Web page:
Here is a variation which, unless I'm missing something, would be a little simpler still and require less full-memory loops:

1. Count #1's in memory (possibly mod N to avoid overflow). 2. Invert memory. 3. Count #0's in memory. 4 Invert memory.

I think this would catch the same errors (stuck-as-0 or stuck-as-1 bits).

One difficulty is that multiple errors could cancel each other out, at which point you can do things like add checkpoints in the aggregation, or track more signals such as number of 01's vs number of 10's. In the end, this is like an inversion-friendly CRC.

Perhaps using safer languages (and languages with better error reporting) would be a solution to these kinds of problems.

Much of the article is dedicated to hardware level memory problems. Most of the 'safer' languages I know about would not really help you in those situations. Maybe there are some odd mainframe languages that read and write everything twice or something like that, but most 'safer' languages I know about are more oriented towards preventing programmer errors. What antirez is saying that, yes, they get some of those, but many others, due to how widely used the system is, that are genuine memory failures, that cost a lot of time to track down.

Not really. We get all the same sorts of errors in our very high level C#/Asp.Net/VMware deployments and it's a shit load harder to debug with all the extra baggage that a VM and hypervisor throw on top as well...

A better solution to all the reliability problems is better quality hardware i.e. not X86. X86 has very few reliability features built in past ECC. If you look at UltraSparc based machines, they can predict failures and offline chunks of the hardware (CPUs, RAM regions, IO devices) so they can be replaced without disrupting the system.

Prevention is better than debugging :)

I was thinking more of something like Rust, where only a small subset of your code would be poking at memory manually. Then when you do get a mysterious crash, you only need to look at the unsafe portions of your application (or perhaps at the compiler).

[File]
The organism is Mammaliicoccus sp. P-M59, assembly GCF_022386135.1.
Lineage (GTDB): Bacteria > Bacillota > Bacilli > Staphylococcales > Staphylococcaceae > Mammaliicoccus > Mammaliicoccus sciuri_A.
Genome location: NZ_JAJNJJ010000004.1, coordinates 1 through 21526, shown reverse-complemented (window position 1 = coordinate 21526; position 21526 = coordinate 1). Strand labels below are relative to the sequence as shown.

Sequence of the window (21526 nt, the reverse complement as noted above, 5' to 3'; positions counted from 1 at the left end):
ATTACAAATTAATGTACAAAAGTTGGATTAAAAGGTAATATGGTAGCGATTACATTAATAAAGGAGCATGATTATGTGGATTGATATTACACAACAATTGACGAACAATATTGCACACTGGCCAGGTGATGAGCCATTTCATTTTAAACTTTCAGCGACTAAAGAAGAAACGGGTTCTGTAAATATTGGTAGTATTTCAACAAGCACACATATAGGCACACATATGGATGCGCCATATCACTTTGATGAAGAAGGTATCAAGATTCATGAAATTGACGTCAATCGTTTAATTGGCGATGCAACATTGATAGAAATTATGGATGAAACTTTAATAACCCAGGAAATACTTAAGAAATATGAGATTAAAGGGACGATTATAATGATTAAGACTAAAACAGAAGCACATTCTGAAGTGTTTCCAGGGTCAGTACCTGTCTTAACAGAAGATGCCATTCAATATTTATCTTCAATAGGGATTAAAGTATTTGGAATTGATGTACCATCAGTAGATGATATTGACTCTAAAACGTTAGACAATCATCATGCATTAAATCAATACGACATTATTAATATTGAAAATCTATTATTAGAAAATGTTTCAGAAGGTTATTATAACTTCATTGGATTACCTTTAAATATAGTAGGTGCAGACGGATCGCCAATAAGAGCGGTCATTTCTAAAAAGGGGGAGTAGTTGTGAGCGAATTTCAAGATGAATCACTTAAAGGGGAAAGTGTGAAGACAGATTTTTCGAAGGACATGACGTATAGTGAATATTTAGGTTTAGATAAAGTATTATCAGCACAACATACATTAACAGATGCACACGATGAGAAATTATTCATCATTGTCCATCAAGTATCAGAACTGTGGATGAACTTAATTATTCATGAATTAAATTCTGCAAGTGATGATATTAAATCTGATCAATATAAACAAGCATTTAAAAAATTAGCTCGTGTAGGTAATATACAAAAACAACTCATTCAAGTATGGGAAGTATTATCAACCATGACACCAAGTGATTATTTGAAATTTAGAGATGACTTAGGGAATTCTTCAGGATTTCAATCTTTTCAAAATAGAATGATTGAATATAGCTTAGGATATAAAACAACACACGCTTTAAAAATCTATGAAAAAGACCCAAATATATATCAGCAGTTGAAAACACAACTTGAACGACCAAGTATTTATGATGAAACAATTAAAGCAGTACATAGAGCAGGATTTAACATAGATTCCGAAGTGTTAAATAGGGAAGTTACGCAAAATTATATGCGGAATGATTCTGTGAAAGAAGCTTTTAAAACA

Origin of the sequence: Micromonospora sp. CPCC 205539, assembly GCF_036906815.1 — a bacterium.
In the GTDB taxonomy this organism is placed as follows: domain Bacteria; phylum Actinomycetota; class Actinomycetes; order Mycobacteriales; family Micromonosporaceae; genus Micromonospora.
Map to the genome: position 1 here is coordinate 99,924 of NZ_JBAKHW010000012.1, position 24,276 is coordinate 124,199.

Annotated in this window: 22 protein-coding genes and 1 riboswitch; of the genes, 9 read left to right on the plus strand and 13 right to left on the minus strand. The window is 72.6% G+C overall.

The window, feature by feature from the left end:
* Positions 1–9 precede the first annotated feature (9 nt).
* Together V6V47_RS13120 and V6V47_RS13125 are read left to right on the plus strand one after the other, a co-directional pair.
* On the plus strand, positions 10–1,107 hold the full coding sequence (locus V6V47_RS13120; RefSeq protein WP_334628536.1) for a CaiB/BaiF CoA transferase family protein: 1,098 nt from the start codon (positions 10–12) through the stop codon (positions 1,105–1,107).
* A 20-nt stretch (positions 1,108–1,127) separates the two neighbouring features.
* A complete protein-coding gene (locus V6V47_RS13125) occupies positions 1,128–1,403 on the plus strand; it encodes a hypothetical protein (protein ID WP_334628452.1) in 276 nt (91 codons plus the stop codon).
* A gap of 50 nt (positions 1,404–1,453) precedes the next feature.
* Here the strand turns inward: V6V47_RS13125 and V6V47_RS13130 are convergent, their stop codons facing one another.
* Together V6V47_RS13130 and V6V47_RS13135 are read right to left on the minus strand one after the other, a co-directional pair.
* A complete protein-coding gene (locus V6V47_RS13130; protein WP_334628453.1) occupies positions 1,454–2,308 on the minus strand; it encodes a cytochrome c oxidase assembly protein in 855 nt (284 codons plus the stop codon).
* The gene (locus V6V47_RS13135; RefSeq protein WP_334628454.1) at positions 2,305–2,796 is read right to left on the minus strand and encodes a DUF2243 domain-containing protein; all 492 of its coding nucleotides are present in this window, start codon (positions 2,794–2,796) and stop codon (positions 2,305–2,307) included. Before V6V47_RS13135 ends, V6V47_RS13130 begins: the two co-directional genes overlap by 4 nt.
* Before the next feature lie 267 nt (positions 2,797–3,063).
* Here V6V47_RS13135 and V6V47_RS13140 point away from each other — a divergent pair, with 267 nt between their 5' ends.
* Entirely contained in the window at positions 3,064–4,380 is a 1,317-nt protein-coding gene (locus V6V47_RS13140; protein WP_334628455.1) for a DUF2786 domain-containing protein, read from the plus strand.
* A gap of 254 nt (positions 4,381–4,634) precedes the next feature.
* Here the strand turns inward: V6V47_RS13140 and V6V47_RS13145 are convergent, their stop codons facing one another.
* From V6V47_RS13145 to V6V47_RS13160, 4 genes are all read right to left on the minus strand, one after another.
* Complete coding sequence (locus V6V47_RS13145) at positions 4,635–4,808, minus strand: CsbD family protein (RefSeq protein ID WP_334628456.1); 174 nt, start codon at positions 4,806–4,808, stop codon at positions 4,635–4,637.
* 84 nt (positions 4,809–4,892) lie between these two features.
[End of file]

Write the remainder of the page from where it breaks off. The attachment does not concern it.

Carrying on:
Maybe this was just the bias of the post, but it sounded from the post that most time is spent ruling out actual memory errors. Programming in a higher-level language doesn't make such errors less likely or easier to identify.

It's true that there are certain classes of errors that "safe" languages make less likely or impossible. I'm not convinced there are enough fewer of these to make up for the additional classes of errors introduced by such languages.

What additional classes of errors does e.g. Rust introduce?

I assume he's talking about errors in the runtime itself.

For example, you could write a secure Java app (let's assume this is possible), but if the JVM has a security flaw (and it did), it doesn't really matter, because the runtime is mandatory.

Over the years, I've become more and more distrustful of large, complicated systems designed "for my safety", and migrated towards tiny systems + formal verification/model checking/exhaustive symbolic testing.

100% certified and bug free (in the sense of "doesn't implement the spec") is where I think at least the safety and security critical part of the industry will be in 30 years. The tools available today are incredibly powerful, but systems designed over 5-10 years ago are unable to take advantage of them. There's no reason programs cannot be bug free with respect to their specifications today, given the tools we have at our disposal.